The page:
What Actually Causes Aging? - Transcript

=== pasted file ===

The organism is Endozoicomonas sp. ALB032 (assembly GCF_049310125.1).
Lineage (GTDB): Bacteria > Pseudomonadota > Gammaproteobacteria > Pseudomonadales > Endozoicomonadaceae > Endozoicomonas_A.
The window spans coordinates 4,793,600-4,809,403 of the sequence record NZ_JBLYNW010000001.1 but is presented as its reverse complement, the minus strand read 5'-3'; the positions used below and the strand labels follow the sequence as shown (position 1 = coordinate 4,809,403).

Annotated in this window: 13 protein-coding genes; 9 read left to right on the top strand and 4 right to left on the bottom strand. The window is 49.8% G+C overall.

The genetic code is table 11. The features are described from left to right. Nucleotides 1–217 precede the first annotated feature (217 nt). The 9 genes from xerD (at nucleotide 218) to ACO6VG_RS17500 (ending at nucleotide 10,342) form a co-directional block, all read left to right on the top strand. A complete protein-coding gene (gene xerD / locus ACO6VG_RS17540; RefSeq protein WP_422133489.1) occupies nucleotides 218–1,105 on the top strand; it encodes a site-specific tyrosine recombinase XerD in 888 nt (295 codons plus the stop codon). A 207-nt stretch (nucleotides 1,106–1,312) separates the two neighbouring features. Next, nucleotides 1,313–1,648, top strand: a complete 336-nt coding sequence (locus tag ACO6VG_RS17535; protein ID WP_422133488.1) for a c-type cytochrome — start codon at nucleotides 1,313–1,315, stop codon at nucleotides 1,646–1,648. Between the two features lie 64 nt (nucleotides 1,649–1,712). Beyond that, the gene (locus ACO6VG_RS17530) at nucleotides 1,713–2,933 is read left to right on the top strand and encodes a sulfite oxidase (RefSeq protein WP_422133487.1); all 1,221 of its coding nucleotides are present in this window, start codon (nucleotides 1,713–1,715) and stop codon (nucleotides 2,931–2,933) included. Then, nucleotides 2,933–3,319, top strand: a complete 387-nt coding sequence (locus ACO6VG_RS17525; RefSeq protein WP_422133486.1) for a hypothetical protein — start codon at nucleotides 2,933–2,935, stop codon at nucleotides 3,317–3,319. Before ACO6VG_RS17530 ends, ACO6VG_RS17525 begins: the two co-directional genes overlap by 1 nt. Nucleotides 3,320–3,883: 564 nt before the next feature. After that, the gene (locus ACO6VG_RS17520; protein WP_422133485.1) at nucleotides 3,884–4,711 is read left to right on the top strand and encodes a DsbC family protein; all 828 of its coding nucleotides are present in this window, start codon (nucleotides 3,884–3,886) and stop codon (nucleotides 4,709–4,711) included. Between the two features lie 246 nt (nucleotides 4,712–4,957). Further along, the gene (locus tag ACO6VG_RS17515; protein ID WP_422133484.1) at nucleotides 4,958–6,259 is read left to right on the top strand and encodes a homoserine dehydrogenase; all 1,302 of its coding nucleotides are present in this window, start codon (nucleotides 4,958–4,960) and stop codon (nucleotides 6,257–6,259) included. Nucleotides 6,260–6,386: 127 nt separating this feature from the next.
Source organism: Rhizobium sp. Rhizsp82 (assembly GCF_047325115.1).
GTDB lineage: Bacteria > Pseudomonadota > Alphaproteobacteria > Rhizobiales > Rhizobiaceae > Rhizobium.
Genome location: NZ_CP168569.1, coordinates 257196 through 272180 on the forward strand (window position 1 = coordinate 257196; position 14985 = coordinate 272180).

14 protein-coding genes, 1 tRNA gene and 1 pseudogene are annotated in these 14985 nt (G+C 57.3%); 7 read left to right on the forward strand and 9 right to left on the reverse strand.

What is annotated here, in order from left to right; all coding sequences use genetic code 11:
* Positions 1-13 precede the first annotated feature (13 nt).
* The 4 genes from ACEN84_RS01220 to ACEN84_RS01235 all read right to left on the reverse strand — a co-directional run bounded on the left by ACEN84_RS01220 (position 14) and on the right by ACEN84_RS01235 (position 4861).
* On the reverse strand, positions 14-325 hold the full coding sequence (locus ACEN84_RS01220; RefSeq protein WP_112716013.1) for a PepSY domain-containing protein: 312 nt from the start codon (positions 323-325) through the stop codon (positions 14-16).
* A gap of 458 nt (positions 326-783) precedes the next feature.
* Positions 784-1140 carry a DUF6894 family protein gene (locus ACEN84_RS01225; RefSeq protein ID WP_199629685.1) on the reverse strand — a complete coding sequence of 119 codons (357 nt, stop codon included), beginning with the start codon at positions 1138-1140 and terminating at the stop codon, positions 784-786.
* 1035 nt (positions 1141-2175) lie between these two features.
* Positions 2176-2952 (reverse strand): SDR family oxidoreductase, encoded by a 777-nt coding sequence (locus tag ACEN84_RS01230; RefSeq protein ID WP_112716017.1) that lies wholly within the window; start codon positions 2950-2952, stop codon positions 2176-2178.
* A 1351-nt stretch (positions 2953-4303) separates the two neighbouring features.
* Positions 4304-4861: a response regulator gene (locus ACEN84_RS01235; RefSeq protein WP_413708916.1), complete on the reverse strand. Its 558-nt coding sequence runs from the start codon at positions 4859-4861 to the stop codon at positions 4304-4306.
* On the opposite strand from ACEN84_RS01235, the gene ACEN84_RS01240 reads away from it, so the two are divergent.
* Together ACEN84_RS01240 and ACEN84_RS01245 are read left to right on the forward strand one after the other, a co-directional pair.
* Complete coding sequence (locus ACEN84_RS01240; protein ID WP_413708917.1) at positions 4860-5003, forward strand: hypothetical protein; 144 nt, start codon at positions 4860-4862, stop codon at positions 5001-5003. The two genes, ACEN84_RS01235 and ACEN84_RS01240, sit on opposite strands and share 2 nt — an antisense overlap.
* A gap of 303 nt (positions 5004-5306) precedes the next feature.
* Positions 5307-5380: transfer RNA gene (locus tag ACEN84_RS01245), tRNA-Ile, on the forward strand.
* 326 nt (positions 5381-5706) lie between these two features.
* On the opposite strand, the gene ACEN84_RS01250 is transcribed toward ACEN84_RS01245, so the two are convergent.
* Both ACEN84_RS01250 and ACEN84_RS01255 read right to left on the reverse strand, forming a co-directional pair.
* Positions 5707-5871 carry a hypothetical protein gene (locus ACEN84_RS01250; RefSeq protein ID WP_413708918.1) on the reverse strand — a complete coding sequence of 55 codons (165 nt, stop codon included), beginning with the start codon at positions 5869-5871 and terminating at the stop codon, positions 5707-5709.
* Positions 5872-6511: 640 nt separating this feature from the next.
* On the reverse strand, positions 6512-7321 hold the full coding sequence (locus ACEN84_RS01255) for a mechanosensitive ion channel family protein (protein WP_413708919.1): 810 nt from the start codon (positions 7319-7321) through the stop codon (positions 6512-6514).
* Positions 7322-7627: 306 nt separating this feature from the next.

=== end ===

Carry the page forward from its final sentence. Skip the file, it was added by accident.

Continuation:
Narrator: Coming up on this episode of the Doctor's Farmacy. Dr. Mark Hyman: It's important to understand why we age, and once you understand that, you're more motivated to go, oh geez, if I do this, it's going to script this Hallmark. You might think twice about it and then you're empowered to deal with the root causes of it as well. Hi everybody. Welcome to the Doctor's Farmacy, a place for conversations that matter. I'm Dr. Mark Hyman and today I'm bringing you a health bite to improve your health because taking small steps daily can lead to significant changes over time. And today I'm going to talk about my favorite topic, which is the science of longevity to help you feel younger and age and reverse, literally to reverse your biological age. And it's based on my new book, Young Forever, which comes out February 21st, 2023. Be sure to get your pre-order copy right now. Stop this podcast and go get it right now. And today we're going to go deep into something called the hallmarks of aging. Research is really identifying the things in our biology that go wrong, that cause what we typically see as the normal aging process, but it's not really normal. It's abnormal aging, it's actually a disease. In fact, the World Health Organization talks now about abnormal aging as a disease, which is kind of challenging for some people to think about, but you don't have to age poorly. This is about aging. Well, keeping your health span equal to your lifespan and living longer and living better. So let's get into these hallmarks of aging. These phenomena that scientists have come to understand are at the root of all diseases of aging, heart disease, cancer, diabetes, dementia, the things that we're spending billions of dollars researching to try to find the cures for. We're never going to find the cures for because we're not looking in the right place for the solution. Where we should be looking is at these root cause problems that go wrong as we get older that we can do something about. Now, I have a little bit of a different perspective than most longevity scientists about these hallmarks. The hallmarks are really important because for example, if we cured all heart disease and cancer, just got rid of it from the face of the planet, we would maybe live another five to seven years. If we address these hallmarks of aging, we might extend life by 30 or 40 years, which means living to 120. Now that's good, but the question is if the hallmarks are at the root of all aging, what's at the root of the hallmarks? And that's the difference that I try to cover in my book Young Forever, which is what are the root causes of aging? Is the hallmarks of aging. Then what are the root causes of the hallmarks of aging? What's the cause of the cause essentially? And that's what we're going to get into today. Talk about the hallmarks. And my book really focuses on how to address the root causes of these hallmarks of aging. So we really don't have to become decrepit and dysfunctional as we age. Age. We can actually maintain our energy, vitality, function, very, very old if we know what to do. So what are the hallmarks? Well, scientists talk about nine, 10, I talk about 10. I added the microbiome because it's super important and many others do as well. So the underlying mechanisms or pathways that are involved in aging, they're influenced by the others, they're all interacting. There's not necessarily all separate problems. They are kind of dynamically connected like a web. And functional medicine is about understanding the body as a system and treating the system, not just the symptoms and understanding that body's a network. It's basically a network of networks. And so these hallmarks of aging are parts of these biological networks. And there are often themes you might have heard about in functional medicine like inflammation and the microbiome and mitochondria and there's more. And metabolic issues. It's super important to remember that we can influence these hallmarks of aging through dealing with the root causes of them. And there are also drugs and supplements and nutrients and lifestyle practices that also influence them. But it's not going to be solved by finding the drug for each of these hallmarks. That is often what science likes to do is be reductionist. But if you deal with the root causes of these hallmarks, often most of them will change or get better, improved. Now we may need to go intervening in some of them here or there, but that's okay. So let's talk about what these are. How do they work? What goes wrong? What causes them to go wrong? And then how do we begin to think about actually improving them so that we don't accelerate these hallmarks of aging? So what's the first one? The first one I think is the most complex. It's often the one that is influencing all the other ones. So I like to talk about it first. And this is called disrupted nutrient sensing. And we can also think about it's disrupted hormonal and nutrient signaling. And essentially there's four longevity switches that are sensing your environment all the time. They're sensing nutrient levels, they're sensing levels of amino acids, of sugars, protein, and they're either turning on or off. And that influences our aging process. So a number of years ago I was at a conference with Lenny Guarente, who's a scientist at MIT who discovered sirtuins along with David Sinclair, which are these regulatory pathways, one of these longevity switches. And he found that if you could actually properly activate these sirtuins, you could extend life by a third in animal models, which is pretty cool. So I said to him, I said, Lenny, what's really the deal with these sirtuins, and what is causing them to sort of accelerate aging when they're not properly regulated? He said, well, sugar, was basically his answer. And I was like, wow, that's pretty amazing because obviously we know it causes most of the chronic diseases, but I didn't realize it was so connected to these aging pathways. So we basically sense all these things from moment to moment in our chemical environment and we either can activate the longevity switches in a way that makes us live longer and be healthier or regulate them in ways that are causing us to have more disease. It's really important to understand that at the root of these, there's a lot of this process we call autophagy. Autophagy is self-cleaning, self cannibalism. It's how we recycle all proteins. We also need to understand that we need to build new proteins as we age too. We need muscle, we need to make all kinds of proteins for our immune system, our structural system. So you want the construction crew and the demo crew both, right? The recycling crew and the building crew. So how do we begin to think about these? What are these longevity switches? Well, there's four. One is insulin signaling, which is really important. And this is the one that gets overstimulated, the overabundance of sugar and starch overstimulates insulin signaling pathways and that leads to more belly fat, more inflammation, lower sex hormones, cognitive impairment, dementia, obviously diabetes, cancer, heart disease, all are driven by these accelerated oversupply of sugar and starch in our diet. Which is about 60 plus percent of our calories is ultra processed food and sugar and starch. It's really, really bad for us. I don't know how to say it either way. I've written many books about this and it's just one of those things that we can't ignore if we want to live a long healthy life. So the key is to not overstimulate that pathway and basically below the neck your body can't tell the difference between a can of coke and a bagel. So make sure you understand that flour and sugar are the same when it comes to your body below the neck, obviously, and that you want to limit those in order to not overstimulate the insulin signaling pathway. Second is the mTOR pathway. The mTOR pathway stands from mammalian target of rapamycin, which is named after a compound found on the island of Rapa Nui in Easter Island that seemed to be involved in various things like is it antifungal but not a very good one also regulates immune system, which wise used in the transplant medicine. But it also seems to inhibit mTOR. Inhibiting mTOR is a good thing because it stimulates autophagy. Autophagy at night. And for example, when you're not eating, we will clean up and recycle things and it's super important longevity. And one of the things that we know is that calorie restriction extends life. It's one of the few things that scientists have found that it can extend life by a third and it's reproducible over and over an animal. So basically you restrict your calories by a third and you extend your life by a third. Now you'll be miserable, but it works. So how do you do that without actually having to starve yourself? Well, that's why things that inhibit mTOR are really good, like overnight fasting or time-restricted eating. But even drugs like rapamycin can do that. So you want to do that for sure, but you also need to stimulate in the right way. So if we're always eating and eating all the time, that's what we do in America and most of the world increasingly now. And that overstimulates mTOR and that can lead to cancer and all sorts of other problems when you overstimulate it and it also prevents autophagy. So you want to stimulate it in the right way by actually building muscle through the right kinds of amino acids in the right time, in the right way. And I go through all that young forever. But you also want to give breaks from stimulating mTOR through overnight fast or time restricted eating or even certain medication potentially like rapamycin. Even things like this new fatty acid called C15, which is pretty cool, comes from dairy. Well, it's a newly discovered fatty acid. It's been around for a long time, we just figured it out recently. And this also can inhibit mTOR. So there's a lot of ways to do this through supplements, through medication, through fatty acids, through diet. But inhibiting mTOR periodically is very, very important. Sort of the Goldilocks problem, you don't want to overstimulate it too much, you don't want to inhibit it too much because if you just don't eat all the time you're you're going to starve to death. So it's really about that Goldilocks perfect amount. That's as mTOR and insulin signaling. The next two pathways are AMPK and sirtuins. Now AMPK is a pathway adenosine monophosphate kinase is potentially a enzyme that detects low levels of energy. ATP is your body's energy source. When it gives up phosphorus, it becomes AMPK instead of AMP, which is adenosine monophosphate instead of triphosphate. A little bit of technical air. But basically the idea is you're giving up a couple of phosphate molecules and your cells detect that and they go, oh, I'm starving because there's not enough food. So I better do things to make myself live longer and preserve things that need to be preserved and reduce inflammation, improve my mitochondrial function, activate DNA, repair and improve insulin sensitivity, and all these things that have to happen as we want to age well. So we want to make sure we're properly regulating that. And that's really also by not overstimulating by sugar and by very much the same kind of things we just talked about. And there's also supplements on herbs that do the same thing. And metformin, which is one of the drugs that's being studied for longevity actually works on this pathway, AMPK. So I would say I'm not a big fan of... Yet. Maybe I will be, I'll open to changing my mind. But based on the data, I think lifestyle is a far better regulator of AMPK than is metformin. It works, but compared to what? That's the question, right? Compared to what? So I think the next pathway is sirtuins. And this is the final longevity switch. I call it longevity switch, which is activated by NAD. You might have heard about NAD or NMN or NR. These are various things that the body uses to stimulate sirtuins when there's a low energy state to activate DNA repair, to shut off inflammation, improving in sensitivity and it's really improving mitochondrial function. So sirtuins are really important. And you might have heard of resveratrol being involved in longevity, which comes from red wine, don't drink please to do this because they gave their rats 1500 bottles of red wine equivalent in terms of resveratrol, you don't want to do that. You'll die of liver failure certainly before you live very long. But the key is that various phytochemicals will activate these pathways. And a lot of this I talk about in my book, what are the foods you can eat? What are the phytochemicals that do this, and how do we regulate these pathways? So really important to understand that diet and lifestyle play a huge role. Also, a lot of the hormesis therapies, we're going to talk about hormesis in an upcoming podcast, which is basically the idea that what doesn't kill you makes you stronger. So using hormetic strategies can also activate these, whether it's cold or hot therapy, whether it's exercise and so on. Exercise works through many of these pathways as well. And we know exercise is basically the fountain of youth. So there's a lot of ways we can use the science of lifestyle, of phytochemicals, even of certain medications to regulate these four nutrient sensing pathways and address this hallmark of aging and help us extend life. Really, really important. So make sure you're eating plenty of phytochemicals, lots of veggies, and making sure you're having the right timing and balance of protein, the right quality of timing of eating. So all this is by the way, in the book in a very specific way. So I encourage you to check it out. So I literally could do a whole podcast just on the first hallmark of aging, but I want to cover all of them without kind of boring you too much. So I want to get into this and the reason I go through these hallmarks in the book is because it's important to understand why we age, what's going wrong, how do we work on it, what are the reasons why we have to do the things we have to do in order to increase our health span and our lifespan. And once you understand that, you're more motivated to go, oh geez, if I do this, it's going to screw this hallmark. You might think twice about it and then you're empowered to deal with the root causes of it as well. The second hallmark is something you're probably aware of, which is DNA damage and mutations. This happens all the time. Every day we get a death by a thousand cuts, literally a hundred thousand little hits every single day and our DNA has to repair itself. Now even if you repaired 99.9% of your DNA every day, which we do, there's still kind of this rogue DNA damage. And over time those accumulate, they accelerate and they affect our reproduction of new cells and our mitosis and our ability to actually replicate the things we need to replicate. So basically it's kind of wild, but our DNA's required to create all the things our bodies do, and it's basically the blueprint in each cell. And your DNA reproduces basically 10 quadrillion times every time through cell division over your lifetime. That's an enormous amount. And it's like a copy machine and there are glitches on the copy machine, and then your DNA blueprint can be produced with these glitches. Well, what do you do to address that? First you want to avoid the things that cause DNA damage, which is what we just talked about, all the sugar, processed food, all that crap, environmental toxins, radiation. By the way, stress also will do it. And second, you can activate your DNA repair systems. And the beautiful thing about the body is it has these innate healing systems. It's got it's incredibly deep wisdom of what to do to heal, repair, and regulate itself. We've just interfered with those systems, which is why we have so much disease. So doing that, you can actually activate your DNA repair systems. One of the ways is by activating sirtuins, for example, with NAD or NR or NMN. And I go through all that in the book. What's the next hallmark? Telomere shortening. Telomeres are these little caps at the end of our chromosomes that prevent the chromosomes from unraveling and they have to be kind of opened up when we replicate it and then they close back up. Well, they kind of shorten as we age and then eventually become too short, and our cells can't replicate and they die through this process called apoptosis, which is good. Or they become zombie cells, which is another hallmark of aging will talk about, which then just run around spewing inflammation everywhere in the body. And so this problem is an issue for many people as their telomere shorten your life shortens. But what causes them to shorten is our toxic-processed diet, sugar, environmental toxins, not exercising stress. And the short of your telomeres is short of your life. So the beautiful thing is we know from the work of Elizabeth Blackburn and others and she won the Nobel Prize for this, that we can actually increase the length of our telomeres even as we get older by changing our lifestyle, by avoiding toxins, by doing various kinds of things like meditation. Even certain supplements can actually extend the length of your telomeres. So there's a lot of good things you can do by your telomeres. The next hallmark is damaged proteins. Proteins regulate everything in our body. There's thousands and thousands, thousands of proteins. I mean in the whole purpose of your DNA is just to code for proteins. And these proteins regulate everything. Your organs, your tissues, your cells are all made up of proteins. All the messenger molecules in your body like hormones, peptides, immune molecules and neurotransmitters, they're made up of proteins and they're basically the information superhighway facilitating trillions of chemical reactions every second in your body. Now what happens over time is sometimes these proteins can get damaged, and then the messages are kind of staticky or they don't really properly do the things they're supposed to do. David Sinclair talks about aging as an information problem. It's the information theory of aging. And so we end up with these damaged proteins, they don't really work properly and they become misshapen. And proteins are basically strings of amino acids that are 20 or more and then they're folded in a certain three-dimensional structure and then they bind the receptors and they do all kinds of things. So when they're funky and misshapen or damaged, they don't work properly. So how do we fix these damaged proteins? Well, there's a lot of ways. My favorite way is sauna. It actually is great because it stimulates something called heat shock proteins which repair and refold some of these damaged proteins. Also autophagy, which is stimulated by inhibiting mTOR through time-restricted eating or drugs like rapamycin or other phytochemicals, basically stimulates the process of self-cleaning repair where it digests these damaged proteins that like a Pac-Man, it gobbles them up, it digests them, and then it breaks them down and gets the old parts like hanging on an old barn and making a house out of it. You got the old wood, but you're going to make a new house. It's like recycling those things. So basically we need to prevent this sort of constant flow of food. So we need at least a break from eating overnight from 12 to 14 hours. We need to get rid of all the starch and processed sugar in our diet and processed foods and we need to actually stimulate autophagy. And there's many ways to do this. There are calorie restriction or autophagy generating phytochemicals that we can consume. And I talked about those in the book. Also, periods of fasting overnight that we talked about. All that can really help. And so there's ways to fix these proteins. The next hallmark is the epigenetic damage and epigenetics you might have heard about. But basically think of your genes as a fixed set of instructions. It's like piano keys. You've got 88 piano keys. You can't change, they just what they are. But think of all the different things you can do on a piano. You can make jazz, rock, reggae, ragtime, classical music. So the epigenome is like the piano player. It means above. Epi means above your genome and it regulates this sort of genes and which genes get turned on or off, the disease genes or the health genes, the longevity genes, or the early death genes. And so you can really regulate your epigenome. In fact, the measurement of biological age. And in the book I talk about how I'm 63, but my biological age is 43 because I've learned how to regulate my epigenome. And this is how they test for this. They test for your epigenetic health through something called DNA methylation. And that's beautiful because we can modify it and be changing our diet, exercise, stress or supplements, our microbiome, environmental toxic exposure, sleep. All these things influence our epigenome and we can regulate them. So the key is to regulate our epigenome using all these strategies which are available to us at often very low cost. And I do talk about them in great deal in the book. So periods of fasting, getting rid of processed food and sugar, eating nutrient dense foods, stress management, exercise, mindfulness, getting rid of toxins, all that really helps. So the good news is we can actually regulate our epigenome and let's do a lot of the things that are involved in, for example, the other hallmarks like the deregulated nutrient sensing. If we fix that, the epigenetics gets better. So that's really good news and we can track our results over time. But some studies have shown that just in eight weeks of changing your diet, doing a very kind of a intensive anti-inflammatory diet, à la functional medicine and a few other lifestyle factors, we can reverse our biological age by three years in eight weeks, which is pretty impressive. So it's good news. The next hallmark is about what we call zombie cells or senescent cells. These are aging cells that when cells are supposed to be dying and we have a process for cells dying called apoptosis where they kind of explode and we recycle the parts that doesn't happen all the time. And the cells can become zombie cells and they just run around creating more problems and they create more inflammation. They infect other cells, not quite infect, but they spread their zombieness to other cells. And so pretty soon you get a body full of these aging senescent cells and the program cell that doesn't happen. So that's bad. And the reason is bad is because these senescent cells secrete something called cytokines using inflammatory compounds that damage nearby cells, that damage tissues that cause all the age-related disease and it's really bad news. So how do you regulate and get rid of the zombie cells? Well, overnight fast is great. What we talked about, 12, 14 hour fasts that inhibit mTOR for autophagy. Things that activate SIRT1, that sirtuin gene, like for example NAD can help this, exercise is great in fighting zombie cells, working out with the weights can really, really help. Also some cool things for example, fisetin, which is a derivative from strawberries, it's a phytochemical in strawberries. It can kill zombie cells. So can hyperbaric oxygen therapy, which is where you go on a oxygen tank. So there's a lot of the stuff I talk about and how we deal this in the book. The next is depleted energy. Our mitochondria, which is the basic unit of producing energy in the body, it takes food and oxygen and burns them inside yourselves in little metabolic engine. And it literally is found everywhere in every cell. And there's thousands to tens of thousands of these in some cells. So these are the powerhouse of the cell. And when we do all these bad things, whether it's eat badly or don't exercise or toxin exposures or our microbiomes a mess, we end up damaging our mitochondria and we lose energy, we lose function, we lose muscle. So we have to actually keep our mitochondria healthy. So what do you do to keep your mitochondria healthy? Well, get rid of the starch and sugar which are deadly for them, eat a lot of phytochemically rich foods with colors and many of these beneficial phytochemicals. Eat lots of good fats like olive oil, avocados, omega 3s and the right kinds of vitamins and minerals that regulate these pathways. So also do time restricted eating. Light plays a big role. Red light therapy can be very effective. Getting off of blue light at night, super important. Exercise, I can't emphasize that enough. But strength training and cardiovascular training through interval training can be super helpful. I did for example, an interval training set this morning, which was 20 minutes, super high intensity on my Peloton bike and then I did a strength training with bands for 30 minutes and that was my morning. And then of course I had hormesis, which was a hot, I mean a sauna and then a cold bath. So I kind of try to get that in every day. Certain supplements can be very helpful, like CoQ10 and carnitine and lipoic acid and acetylcysteine, the B vitamins. There's a whole host of these we talked about in the book, but you can us usually help your mitochondria a lot through all these lifestyle practices plus supplements. The next hallmark is the gut. And I talk a lot about this poor gut health is so common. The seed of our health is our gut. Hippocrates talked about this a long time ago. Say all diseases began in the gut. He was the father of modern me... Well, not modern medicine, but he was like a thousand years ago. But he had a lot of things right? Food is medicine was attributed to him. Although who knows. And with the advances in science and medicine we have today, we really know that this is true. So many of our metabolic and chronic diseases come from our unhealthy microbiome and it just drives everything else. It can drive in insulin resistance, it can drive mitochondrial dysfunction, it can drive zombie cell production. I mean just having an unhealthy microbiome is a bad idea. So we want to make sure we keep our gut healthy and we get our digestion working right. And I've written a lot about this. In the book I do talk about how do we fix our guts? How do we optimize our microbiome? How do we heal a leaky gut, which is basically so common where most of us don't even know we have it. But basically proteins from food and bacterial toxins leak across our digestive tract and cause inflammation throughout the body. And that inflammation is one of the hallmarks we're going to come talk about in a sec, which is also driving so much of the problems of aging. And we call this inflammaging. But inflammaging is really a downstream result of other things like poor nutrient intake or the wrong nutrients, toxins, microbiome changes. So inflammation, sort of downstreamed everything else, but it is a huge factor in aging. So get rid of the things that tend to cause gut issues, whether it's too much sugar, gluten, dairy, alcohol, add things that help heal your gut. I created something called gut food like a multivitamin for your gut, which is polyphenols, prebiotics, and probiotics. Really important. So I would encourage you to check that out and keep your gut healthy. And by the way, this is just a super high level survey. I just want to give you a flavor what's in the book. A lot of this is just very practically loud on the book so that you follow it and fix the problems and actually heal some of these things. The second to last, hallmark, hallmark nine is stem cell exhaustion. Now, we all heard about stem cells, they help us repair tissues. We need them to kind of regenerate and rejuvenate, but often they get pooped out as we get older. So they secrete healing factors, growth factors, repair factors, and it's critical. We need these. When you cut your skin, why does your skin heal? Because it recruits stem cells, makes new skin. If your bone breaks, what happens? You make new bone. So that's really what the body does and it's brilliant, but it doesn't happen so well as you get older. Our skin doesn't heal as well. If you cut a little kid, they're healed in a couple of days. If you cut some old person, it's going to take them a long time. So that's the difference. So we get our pooped out stem cells and they're everywhere. They're in our every cell in our fat tissue, in our blood tissue and so forth. So what's causing stem cell exhaustion? All the things we talked about. Diet, poor diet, lack of exercise, stress, poor sleep, toxins, allergens and microbes, all the things we have control over. So what's really cool is now we can do things to help rejuvenate our stem cells through regenerative medicine, through stem cell therapies and plasma exchange and exosomes and a lot of things we can do that are really kind of exciting. Even taking stem cells, although that's not in the reach of most people, it will be coming down in price. Last hallmark is inflammaging. And this is the final sort of common pathway that affects aging and it's caused by all the other hallmarks too. So it's all one big mishmash and network of dysfunctions. And I joke as a functional medicine doctor, I call myself an inflammologist because I try to figure out what's causing it. Not just to shut off the inflammation with some drug like steroids or an anti-inflammatory drug like Advil or aspirin, but to find out what's really causing the inflammation. And so what is the driver of most inflammation? It's our diet. It's our pro-inflammatory diet. And one in particular, I would say starch and sugar, ultra processed foods, refined oils, all the additives, chemicals, just terrible. Also, very low fiber, which affects our microbiome. We are depleted in nutrients which regulate inflammation like vitamins and minerals, very, very low phytochemicals in our diet, which are full of anti-inflammatories like green tea or cumin, all the colorful phytochemicals in our food. And I talk about them a lot in the book. And then the microbiome is so affected by our diet and stress and toxins and that also leads to even more inflammation. So since about 60 to 70% of our immune system is in our gut, it's a huge factor. And then of course you're add to that load of toxic chemicals in our food, water, air, and the cleaning products, personal care products, heavy metals and fish. And it's just everywhere. Lead paint, pollution, coal burning plants, arsenic. I mean it's just a perfect storm for inflammation. Even psychological stress, emotional stress, relational stress, lack of sleep, overworking also drives inflammation. So the question is how do we stop inflammation? Well, we have to deal with the causes and that sort of just talked about, but it's very possible to radically change your immune system and inflammation by cleaning up your diet, by fixing your gut, by lowering your toxic load, by learning how to get off sleep and dealing with stress reduction. All that stuff will help to reduce inflammation. So that's basically the hallmarks. It's a lot of inflammation. I hope I didn't overwhelm you, but it's all in the book. And it's important to understand these because when you understand these hallmarks, you understand all aging and all disease. The doctors that are now studying, and the scientists are now studying longevity, really just saying, Hey guys, we're, we've been barking up the wrong tree. We've got the National Institute of Health that are studying all these different diseases. We should be focused on studying these hallmarks and the root causes of the hallmarks. So it's a lot, but if you've been listen me for years, it's not new stuff, it's just framed in a different way. It's how do we understand the role of diet, lifestyle, exercise, toxins and microbiome and so forth in damaging all these things in our body that are driving the accelerated aging that we see in our society. So I've just scratched the surface. Do you want to learn more? Go to youngforeverbook.com, check out my new book. It's out February 21st. You also get discount bonuses with all kinds of deals in my favorite health products and wellness items. And you won't be disappointed. So youngforeverbook.com, check it out. And I hope you basically just had a little bit of a sense of what's going on, drinking from a fire hose. But that's it for today's health bite. Now be sure to share this with your friends and family on social media. We'll see you next week on the Doctor's Farmacy and I hope you had a chance to and be pure to the book and we'll drive deeper into more topics coming up soon. Narrator: Hi everyone. I hope you enjoyed this week's episode. Just a reminder that this podcast is for educational purposes only. This podcast is not a substitute for professional care by a doctor or other qualified medical professional. This podcast is provided on the understanding that it does not constitute medical or other professional advice or services. If you're looking for help in your journey, seek out a qualified medical practitioner. If you're looking for a functional medicine practitioner, you can visit ifm.org and search their find a practitioner database. It's important that you have someone in your corner who's trained, who's a licensed healthcare practitioner and can help you make changes, especially when it comes to your health.